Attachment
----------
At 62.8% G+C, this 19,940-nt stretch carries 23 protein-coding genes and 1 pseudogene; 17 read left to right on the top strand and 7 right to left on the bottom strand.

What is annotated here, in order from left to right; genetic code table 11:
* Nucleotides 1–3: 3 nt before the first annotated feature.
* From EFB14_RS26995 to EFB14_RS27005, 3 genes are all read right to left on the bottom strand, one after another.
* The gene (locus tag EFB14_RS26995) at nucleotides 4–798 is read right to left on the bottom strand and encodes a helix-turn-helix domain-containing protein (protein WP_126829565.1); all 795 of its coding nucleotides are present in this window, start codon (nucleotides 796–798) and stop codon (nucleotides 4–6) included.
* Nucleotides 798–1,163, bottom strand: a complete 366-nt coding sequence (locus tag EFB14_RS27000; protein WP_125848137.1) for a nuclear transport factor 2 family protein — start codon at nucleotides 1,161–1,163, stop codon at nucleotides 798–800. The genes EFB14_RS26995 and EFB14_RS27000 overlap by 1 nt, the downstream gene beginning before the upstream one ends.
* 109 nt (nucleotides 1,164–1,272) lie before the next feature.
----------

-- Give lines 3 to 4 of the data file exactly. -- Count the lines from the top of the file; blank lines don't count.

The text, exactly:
* Nucleotides 1–3: 3 nt before the first annotated feature.
* From EFB14_RS26995 to EFB14_RS27005, 3 genes are all read right to left on the bottom strand, one after another.